Tips for Writing an Effective Grant Proposal

Not everyone is a professional grant writer.  However, you can still write an effective proposal to IPCF by following these tips:

Top Tips

  • Read the criteria on the program page first! Make sure your organization and program are eligible to apply. If in doubt, contact us.
  • Clearly identify the community need or problem your program will address. All other questions in the application flow from this element.
  • When identifying the main goal of the program, do not use a vague phrase such as, “to help people in the community.” While a goal is broad in scope and difficult to quantify or measure, it should be concrete enough to answer the question, “What would we like to see happen to alleviate the need or problem we identified?” You may have many goals; list the one you feel is most important.
  • Do not confuse the terms “goals,” “objectives,” and “activities.”
    – Goals are defined in the bullet point above.
    – Objectives are targets that will move you toward the stated goal. They are characterized by the acronym SMART (specific, measurable, achievable, relevant, time-bound).
    – Activities are the strategies by which you plan to accomplish your objectives. You will likely have both planning and direct service activities. Planning activities are most often behind-the-scenes activities carried out by staff and volunteers that lay the groundwork for achieving the objective. Direct service activities are those that involve program participants.
  • Describe the measurement tools you will use to determine whether or not each objective has been met. For instance, if one of your objectives is “90% of the children will improve their knowledge of nutrition fundamentals by the end of the six-month school garden program,” explain how you will determine if this, in fact, occurred. Was it through a pre- and post-test? Was it through direct conversations with the students?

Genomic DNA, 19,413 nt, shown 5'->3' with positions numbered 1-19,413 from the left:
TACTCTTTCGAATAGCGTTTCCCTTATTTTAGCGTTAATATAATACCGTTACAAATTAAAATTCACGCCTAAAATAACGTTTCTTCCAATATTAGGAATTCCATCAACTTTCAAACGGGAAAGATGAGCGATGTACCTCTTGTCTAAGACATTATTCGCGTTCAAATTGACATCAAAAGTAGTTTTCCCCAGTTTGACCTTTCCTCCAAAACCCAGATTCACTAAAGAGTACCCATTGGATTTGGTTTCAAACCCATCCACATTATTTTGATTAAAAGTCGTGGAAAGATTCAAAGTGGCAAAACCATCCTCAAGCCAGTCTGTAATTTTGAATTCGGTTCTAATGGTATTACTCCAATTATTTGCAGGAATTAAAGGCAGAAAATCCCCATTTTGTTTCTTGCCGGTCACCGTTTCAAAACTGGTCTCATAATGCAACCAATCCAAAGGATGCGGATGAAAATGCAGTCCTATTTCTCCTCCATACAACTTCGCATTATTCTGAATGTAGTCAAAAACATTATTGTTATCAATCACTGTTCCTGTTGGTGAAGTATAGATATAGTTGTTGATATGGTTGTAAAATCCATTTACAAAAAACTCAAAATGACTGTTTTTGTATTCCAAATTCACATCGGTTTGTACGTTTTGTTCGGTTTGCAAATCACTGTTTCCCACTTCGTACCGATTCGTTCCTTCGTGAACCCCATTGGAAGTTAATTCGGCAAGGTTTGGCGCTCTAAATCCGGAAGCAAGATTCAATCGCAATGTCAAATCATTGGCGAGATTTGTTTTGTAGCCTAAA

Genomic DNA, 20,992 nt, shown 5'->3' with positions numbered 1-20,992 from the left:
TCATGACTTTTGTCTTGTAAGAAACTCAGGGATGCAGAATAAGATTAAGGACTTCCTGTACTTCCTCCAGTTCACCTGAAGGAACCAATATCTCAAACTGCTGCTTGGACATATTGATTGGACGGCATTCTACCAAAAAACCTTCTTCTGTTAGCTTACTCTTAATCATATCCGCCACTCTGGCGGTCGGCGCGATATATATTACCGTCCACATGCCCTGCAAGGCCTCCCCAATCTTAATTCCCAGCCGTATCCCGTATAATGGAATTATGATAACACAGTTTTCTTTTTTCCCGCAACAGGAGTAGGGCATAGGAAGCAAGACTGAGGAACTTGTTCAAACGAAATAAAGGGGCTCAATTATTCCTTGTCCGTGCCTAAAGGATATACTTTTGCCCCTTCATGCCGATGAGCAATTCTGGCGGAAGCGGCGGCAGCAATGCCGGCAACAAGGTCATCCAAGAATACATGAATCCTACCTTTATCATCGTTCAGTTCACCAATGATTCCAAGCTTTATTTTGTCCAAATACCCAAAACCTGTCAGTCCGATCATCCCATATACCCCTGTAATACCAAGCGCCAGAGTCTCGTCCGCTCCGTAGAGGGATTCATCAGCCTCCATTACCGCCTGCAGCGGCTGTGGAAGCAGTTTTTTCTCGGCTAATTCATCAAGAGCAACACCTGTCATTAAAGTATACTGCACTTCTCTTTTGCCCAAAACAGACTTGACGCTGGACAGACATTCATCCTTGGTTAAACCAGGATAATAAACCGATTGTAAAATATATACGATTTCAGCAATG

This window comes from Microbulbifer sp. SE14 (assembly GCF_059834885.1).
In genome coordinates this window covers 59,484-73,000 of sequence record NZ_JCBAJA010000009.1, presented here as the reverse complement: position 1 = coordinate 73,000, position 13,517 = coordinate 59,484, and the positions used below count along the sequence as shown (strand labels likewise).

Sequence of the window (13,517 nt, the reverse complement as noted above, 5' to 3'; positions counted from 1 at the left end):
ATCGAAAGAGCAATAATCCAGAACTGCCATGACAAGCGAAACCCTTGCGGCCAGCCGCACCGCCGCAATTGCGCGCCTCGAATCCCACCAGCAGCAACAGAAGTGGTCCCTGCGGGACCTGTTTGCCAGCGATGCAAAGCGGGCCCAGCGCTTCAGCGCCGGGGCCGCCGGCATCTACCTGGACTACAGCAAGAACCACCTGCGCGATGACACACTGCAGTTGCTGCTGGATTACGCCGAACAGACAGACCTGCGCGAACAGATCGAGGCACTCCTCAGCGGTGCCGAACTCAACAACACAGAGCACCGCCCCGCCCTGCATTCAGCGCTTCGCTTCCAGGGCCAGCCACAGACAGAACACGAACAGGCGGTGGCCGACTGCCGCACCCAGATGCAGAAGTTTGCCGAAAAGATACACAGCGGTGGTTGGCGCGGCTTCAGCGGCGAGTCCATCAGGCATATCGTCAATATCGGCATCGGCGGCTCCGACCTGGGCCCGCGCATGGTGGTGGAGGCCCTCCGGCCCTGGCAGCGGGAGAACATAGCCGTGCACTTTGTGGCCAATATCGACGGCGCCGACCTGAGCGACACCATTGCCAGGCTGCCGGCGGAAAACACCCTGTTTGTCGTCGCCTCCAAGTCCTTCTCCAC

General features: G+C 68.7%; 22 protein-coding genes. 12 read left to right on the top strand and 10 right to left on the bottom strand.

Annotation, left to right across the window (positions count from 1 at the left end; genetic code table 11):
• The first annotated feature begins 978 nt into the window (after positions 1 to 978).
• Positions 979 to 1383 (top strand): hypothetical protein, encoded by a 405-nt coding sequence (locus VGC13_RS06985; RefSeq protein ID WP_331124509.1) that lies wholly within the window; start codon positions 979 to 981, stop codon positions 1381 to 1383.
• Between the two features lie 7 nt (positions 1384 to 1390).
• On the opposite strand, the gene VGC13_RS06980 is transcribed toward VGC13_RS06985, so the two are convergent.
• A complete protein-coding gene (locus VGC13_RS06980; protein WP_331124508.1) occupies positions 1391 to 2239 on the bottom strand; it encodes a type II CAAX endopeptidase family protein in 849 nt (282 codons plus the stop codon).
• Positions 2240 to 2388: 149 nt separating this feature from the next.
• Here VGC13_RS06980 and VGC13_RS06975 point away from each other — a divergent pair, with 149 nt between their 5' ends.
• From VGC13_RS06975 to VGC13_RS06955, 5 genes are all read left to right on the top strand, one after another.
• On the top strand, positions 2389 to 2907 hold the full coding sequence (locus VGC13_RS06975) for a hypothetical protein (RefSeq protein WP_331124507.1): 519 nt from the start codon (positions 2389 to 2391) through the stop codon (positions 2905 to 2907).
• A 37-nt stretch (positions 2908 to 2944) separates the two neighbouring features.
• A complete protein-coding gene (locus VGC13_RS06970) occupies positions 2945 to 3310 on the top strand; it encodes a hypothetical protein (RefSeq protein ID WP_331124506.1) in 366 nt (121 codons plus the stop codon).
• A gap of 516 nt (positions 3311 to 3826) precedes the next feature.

• Write clearly, concisely and professionally (don’t use acronyms or other jargon without first providing an explanation of its meaning).
  • Paint a picture for the reader: Where will the program be held? How many people will be participating? Will they meet in one large group or several smaller ones? By providing these types of details, readers have more confidence that you have thoroughly planned the program.
  • Every component of a proposal is interconnected; check that there are no inconsistencies.
  • Submit a realistic budget; do not pare it down nor inflate it because you think it looks better; include only those items that are listed in the criteria as being allowed. Do not provide a budget for your entire organization, only for the program for which you are applying.
  • Include information on how you plan to sustain the program after the grant period. IPCF should not be considered an annual source of income for your program.
  • Proofread, proofread, proofread! Careless errors make readers wonder about other quality control issues.
  • Ask someone not familiar with your program to read the proposal to see if it is clear.
  • Don’t wait until the last minute to submit your application! Smarter Select’s application portal closes at the time listed. If your clock is slow, you will be shut out.

Top Reasons Proposals Are Not Funded

The reality is that there is never enough money to fund every proposal. Sometimes well-written proposals are not funded simply because there were others that were more compelling in terms of potential impact on the community. But here are some factors that work against receiving funding:

  • Program does not address the grant focus or fit the listed criteria.
  • A community need or problem is not adequately identified.
  • Objectives do not flow from the stated goal of the program.
  • Activities do not seem connected to achieving objectives.
  • Tools and methods to measure the success of objectives are inadequate or unrealistic.
  • Program is not well thought out. Portions are inconsistent with one another.
  • Staff qualifications do not seem to match the requirements of the program.
  • Proposal is too ambitious or is not ambitious enough for the amount of money requested.
  • Budget is vague, inconsistent or unrealistic.
  • Budget includes items not directly related to the program.
  • Applicant has good ideas, but the proposal is poorly written. If you know your writing skills are not strong, find someone on your staff or board to help!